Friday, May 03, 2013

US-Canada Seek Integrated Cross-Border Policing

Carl Meyer reports

In the wake of a dramatic RCMP reveal of two people arrested in Canada in connection with a plot to derail a passenger train, Canadians may have questioned why the United States Department of Homeland Security and the US Federal Bureau of Investigation were involved in the operation.
Law enforcement agencies in Canada and the US are now working together in an unprecedented way, says the RCMP—and the two countries are hammering out a plan to let agents in both countries drive back and forth across the border as though it wasn’t there.
Canadian and American police agencies are currently locked in private talks over how to effectively launch pilot projects that would allow American agents from organizations like the FBI and the US Drug Enforcement Administration to be accredited as police officers in Canada, with the power to arrest individuals on the street like any Canadian cop. 
Specially-designated police can already conduct such operations in shared waterways, after the Harper government’s spring 2012 budget implementation legislation changed several Canadian laws to make permanent a program to accredit such maritime-based US and Canadian agents. 
Certain designated members of the RCMP and US Coast Guard undergo specialized training, and when they head out on an operation, they are overseen by the host country’s officers, and operate under the host country’s criminal justice system.
The Canada-US Beyond the Border perimeter security plan, laid out in December 2011, calls for the “next generation” of this type of policing: moving the concept to land. But doing so hasn’t been easy: two pilot projects that were supposed to have been launched by last summer are still in legal limbo.
“We’re still trying to negotiate...the challenge is, in the land environment, it’s much more complex,” said Mr. Oliver.
“The possibility of having contact with the general public is greater, because of interaction with’s the visibility with the public,” he said.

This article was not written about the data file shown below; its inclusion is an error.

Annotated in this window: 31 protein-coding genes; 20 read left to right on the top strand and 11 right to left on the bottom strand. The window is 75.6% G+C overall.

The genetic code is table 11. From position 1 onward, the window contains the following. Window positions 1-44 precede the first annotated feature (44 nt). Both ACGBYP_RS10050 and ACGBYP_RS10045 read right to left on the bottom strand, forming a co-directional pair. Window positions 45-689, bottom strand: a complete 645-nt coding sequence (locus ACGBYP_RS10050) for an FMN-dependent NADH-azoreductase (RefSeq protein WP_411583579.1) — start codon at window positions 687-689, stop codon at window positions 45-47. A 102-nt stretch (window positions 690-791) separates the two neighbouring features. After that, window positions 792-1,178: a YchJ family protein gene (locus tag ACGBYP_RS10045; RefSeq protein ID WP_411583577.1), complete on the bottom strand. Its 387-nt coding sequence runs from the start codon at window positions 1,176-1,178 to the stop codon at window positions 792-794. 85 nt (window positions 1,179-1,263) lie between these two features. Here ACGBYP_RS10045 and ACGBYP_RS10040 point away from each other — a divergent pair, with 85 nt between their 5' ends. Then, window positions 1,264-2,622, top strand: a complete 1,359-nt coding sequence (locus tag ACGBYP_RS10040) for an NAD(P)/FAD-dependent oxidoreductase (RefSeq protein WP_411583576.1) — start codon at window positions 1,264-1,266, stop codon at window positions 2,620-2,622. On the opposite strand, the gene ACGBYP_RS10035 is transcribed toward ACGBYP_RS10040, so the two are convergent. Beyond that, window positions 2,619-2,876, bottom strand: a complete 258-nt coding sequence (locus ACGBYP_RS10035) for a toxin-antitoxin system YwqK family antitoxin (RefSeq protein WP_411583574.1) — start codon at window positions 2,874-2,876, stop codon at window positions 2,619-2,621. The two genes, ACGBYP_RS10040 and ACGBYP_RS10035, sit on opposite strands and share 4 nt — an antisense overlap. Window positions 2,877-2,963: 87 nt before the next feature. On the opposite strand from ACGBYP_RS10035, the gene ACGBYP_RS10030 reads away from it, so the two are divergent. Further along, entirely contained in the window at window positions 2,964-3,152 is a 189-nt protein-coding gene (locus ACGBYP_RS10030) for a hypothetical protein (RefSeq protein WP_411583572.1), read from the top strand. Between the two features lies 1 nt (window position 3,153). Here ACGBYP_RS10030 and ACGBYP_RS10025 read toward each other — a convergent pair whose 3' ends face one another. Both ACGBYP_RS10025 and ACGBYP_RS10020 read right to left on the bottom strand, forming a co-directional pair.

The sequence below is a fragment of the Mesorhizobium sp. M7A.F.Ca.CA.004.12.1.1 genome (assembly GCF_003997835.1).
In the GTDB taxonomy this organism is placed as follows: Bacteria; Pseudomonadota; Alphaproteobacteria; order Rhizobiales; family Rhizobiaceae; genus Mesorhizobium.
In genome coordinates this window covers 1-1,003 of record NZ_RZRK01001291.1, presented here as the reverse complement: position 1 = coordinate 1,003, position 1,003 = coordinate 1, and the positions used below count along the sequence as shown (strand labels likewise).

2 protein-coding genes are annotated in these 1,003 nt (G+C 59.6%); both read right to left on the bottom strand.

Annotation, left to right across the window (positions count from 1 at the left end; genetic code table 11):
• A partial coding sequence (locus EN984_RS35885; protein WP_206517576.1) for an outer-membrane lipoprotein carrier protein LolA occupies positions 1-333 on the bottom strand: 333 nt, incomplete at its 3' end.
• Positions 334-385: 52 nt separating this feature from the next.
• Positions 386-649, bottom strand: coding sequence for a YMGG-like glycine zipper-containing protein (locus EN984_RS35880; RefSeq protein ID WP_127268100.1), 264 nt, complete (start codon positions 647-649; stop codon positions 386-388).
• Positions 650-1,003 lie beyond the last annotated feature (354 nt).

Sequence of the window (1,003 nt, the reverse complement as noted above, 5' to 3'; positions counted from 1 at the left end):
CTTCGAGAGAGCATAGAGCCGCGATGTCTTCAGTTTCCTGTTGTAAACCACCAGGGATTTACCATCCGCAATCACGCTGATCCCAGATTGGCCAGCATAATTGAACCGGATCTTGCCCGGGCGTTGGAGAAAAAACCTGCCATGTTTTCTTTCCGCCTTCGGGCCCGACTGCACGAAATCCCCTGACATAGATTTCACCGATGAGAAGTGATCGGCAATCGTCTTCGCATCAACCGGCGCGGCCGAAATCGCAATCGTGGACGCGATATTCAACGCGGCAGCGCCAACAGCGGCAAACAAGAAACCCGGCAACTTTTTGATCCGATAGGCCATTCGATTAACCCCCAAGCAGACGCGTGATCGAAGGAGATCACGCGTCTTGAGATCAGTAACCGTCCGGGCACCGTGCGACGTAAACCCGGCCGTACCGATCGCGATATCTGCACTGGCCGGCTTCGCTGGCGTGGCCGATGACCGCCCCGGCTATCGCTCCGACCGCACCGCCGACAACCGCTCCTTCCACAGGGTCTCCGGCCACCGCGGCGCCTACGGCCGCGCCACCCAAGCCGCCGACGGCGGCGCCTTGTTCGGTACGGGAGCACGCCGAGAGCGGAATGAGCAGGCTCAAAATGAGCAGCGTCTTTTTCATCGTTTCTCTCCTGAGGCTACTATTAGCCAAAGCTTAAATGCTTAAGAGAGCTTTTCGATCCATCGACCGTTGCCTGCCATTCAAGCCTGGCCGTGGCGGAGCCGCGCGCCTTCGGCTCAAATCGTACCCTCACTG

“The other thing is that, in the maritime environment, you have a very fixed geographical the land environment, where do you set the limit? Is it 10 kilometres from the border? Is it 20 kilometres from the border? Is it 25 kilometres?”
But what the force is looking for is to allow its agents to work across the border in operations that require it—so it wouldn’t necessarily want Canadian agents to be accredited throughout the entire US, or vice versa.
“In terms of the vision, I don’t see Canadian officers being cross-designated and working in Los Angeles on a full-time basis. I mean, there are protocols, and we work joint investigations, but we don’t need that tool there,” he said.
“I think in terms of the next decade or so, we’d certainly like to see the evolution of integrated cross-border law enforcement. We’d take our crime-fighting capability to the next level, which is bringing the [maritime] concept to the land environment.” 
 After 9/11, Canada and the US signed the Smart Border Declaration, which has an accompanying plan describing how police agents should co-operate closer and share more information. As part of that plan, Mr. Oliver said, IBETs were multiplied along the border.
At this point, the two countries were sharing information and decisions within the IBETs, and operating under a “strategic layer” that involved American agents at RCMP headquarters in Ottawa. The US Coast Guard and US Immigration and Customs Enforcement are both in Ottawa, he said, sharing intelligence and helping identify targets for the IBET teams to go after.
The IBET collaboration revealed some data. There were “113 organized crime groups” and “115 criminal entrepreneurs” that operate along the border, said Mr. Oliver. They were also able to gather data on drug and human smuggling.  
The two governments decided to move to entrench the concept permanently, drawing up a framework that was eventually signed in May 2009. The framework, said Mr. Oliver, lays out everything about how cross-border policing works, such as who has the authority to designate cross-border officers, the type of training they receive, what equipment they can use, how officers get accredited in each country, and which laws and rules apply where. It also lays out civilian oversight, and police discipline, he added.

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